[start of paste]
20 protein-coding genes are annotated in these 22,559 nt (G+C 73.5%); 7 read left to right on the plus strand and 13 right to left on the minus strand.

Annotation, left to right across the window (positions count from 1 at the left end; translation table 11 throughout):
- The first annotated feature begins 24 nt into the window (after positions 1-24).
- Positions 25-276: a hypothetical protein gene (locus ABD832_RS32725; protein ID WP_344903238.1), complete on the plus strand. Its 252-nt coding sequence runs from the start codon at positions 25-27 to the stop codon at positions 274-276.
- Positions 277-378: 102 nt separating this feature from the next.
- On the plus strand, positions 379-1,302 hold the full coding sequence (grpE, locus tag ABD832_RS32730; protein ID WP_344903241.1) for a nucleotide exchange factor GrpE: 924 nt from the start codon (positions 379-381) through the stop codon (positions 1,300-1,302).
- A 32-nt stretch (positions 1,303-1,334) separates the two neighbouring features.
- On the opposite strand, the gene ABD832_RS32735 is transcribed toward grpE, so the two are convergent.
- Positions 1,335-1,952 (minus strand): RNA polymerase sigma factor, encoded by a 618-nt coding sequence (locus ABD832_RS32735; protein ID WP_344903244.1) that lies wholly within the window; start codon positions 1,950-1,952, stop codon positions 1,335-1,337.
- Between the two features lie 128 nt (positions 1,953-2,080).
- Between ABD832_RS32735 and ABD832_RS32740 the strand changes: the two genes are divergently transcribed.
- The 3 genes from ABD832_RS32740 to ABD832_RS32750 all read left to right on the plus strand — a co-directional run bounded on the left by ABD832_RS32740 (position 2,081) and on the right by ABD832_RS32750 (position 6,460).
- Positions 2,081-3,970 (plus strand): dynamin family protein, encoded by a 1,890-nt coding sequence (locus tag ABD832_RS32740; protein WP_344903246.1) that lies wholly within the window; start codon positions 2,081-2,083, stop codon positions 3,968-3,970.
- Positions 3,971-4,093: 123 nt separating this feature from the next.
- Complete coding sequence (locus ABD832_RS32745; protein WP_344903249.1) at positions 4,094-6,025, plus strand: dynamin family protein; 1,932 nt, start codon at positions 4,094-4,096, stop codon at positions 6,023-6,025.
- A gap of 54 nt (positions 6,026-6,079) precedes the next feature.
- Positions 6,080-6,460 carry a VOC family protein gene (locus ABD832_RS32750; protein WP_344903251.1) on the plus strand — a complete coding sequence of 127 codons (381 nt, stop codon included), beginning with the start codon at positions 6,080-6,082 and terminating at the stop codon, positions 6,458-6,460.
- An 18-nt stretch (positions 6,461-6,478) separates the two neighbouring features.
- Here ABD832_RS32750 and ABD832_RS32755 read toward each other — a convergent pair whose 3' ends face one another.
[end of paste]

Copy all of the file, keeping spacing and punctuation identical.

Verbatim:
20 protein-coding genes are annotated in these 22,559 nt (G+C 73.5%); 7 read left to right on the plus strand and 13 right to left on the minus strand.

Annotation, left to right across the window (positions count from 1 at the left end; translation table 11 throughout):
- The first annotated feature begins 24 nt into the window (after positions 1-24).
- Positions 25-276: a hypothetical protein gene (locus ABD832_RS32725; protein ID WP_344903238.1), complete on the plus strand. Its 252-nt coding sequence runs from the start codon at positions 25-27 to the stop codon at positions 274-276.
- Positions 277-378: 102 nt separating this feature from the next.
- On the plus strand, positions 379-1,302 hold the full coding sequence (grpE, locus tag ABD832_RS32730; protein ID WP_344903241.1) for a nucleotide exchange factor GrpE: 924 nt from the start codon (positions 379-381) through the stop codon (positions 1,300-1,302).
- A 32-nt stretch (positions 1,303-1,334) separates the two neighbouring features.
- On the opposite strand, the gene ABD832_RS32735 is transcribed toward grpE, so the two are convergent.
- Positions 1,335-1,952 (minus strand): RNA polymerase sigma factor, encoded by a 618-nt coding sequence (locus ABD832_RS32735; protein ID WP_344903244.1) that lies wholly within the window; start codon positions 1,950-1,952, stop codon positions 1,335-1,337.
- Between the two features lie 128 nt (positions 1,953-2,080).
- Between ABD832_RS32735 and ABD832_RS32740 the strand changes: the two genes are divergently transcribed.
- The 3 genes from ABD832_RS32740 to ABD832_RS32750 all read left to right on the plus strand — a co-directional run bounded on the left by ABD832_RS32740 (position 2,081) and on the right by ABD832_RS32750 (position 6,460).
- Positions 2,081-3,970 (plus strand): dynamin family protein, encoded by a 1,890-nt coding sequence (locus tag ABD832_RS32740; protein WP_344903246.1) that lies wholly within the window; start codon positions 2,081-2,083, stop codon positions 3,968-3,970.
- Positions 3,971-4,093: 123 nt separating this feature from the next.
- Complete coding sequence (locus ABD832_RS32745; protein WP_344903249.1) at positions 4,094-6,025, plus strand: dynamin family protein; 1,932 nt, start codon at positions 4,094-4,096, stop codon at positions 6,023-6,025.
- A gap of 54 nt (positions 6,026-6,079) precedes the next feature.
- Positions 6,080-6,460 carry a VOC family protein gene (locus ABD832_RS32750; protein WP_344903251.1) on the plus strand — a complete coding sequence of 127 codons (381 nt, stop codon included), beginning with the start codon at positions 6,080-6,082 and terminating at the stop codon, positions 6,458-6,460.
- An 18-nt stretch (positions 6,461-6,478) separates the two neighbouring features.
- Here ABD832_RS32750 and ABD832_RS32755 read toward each other — a convergent pair whose 3' ends face one another.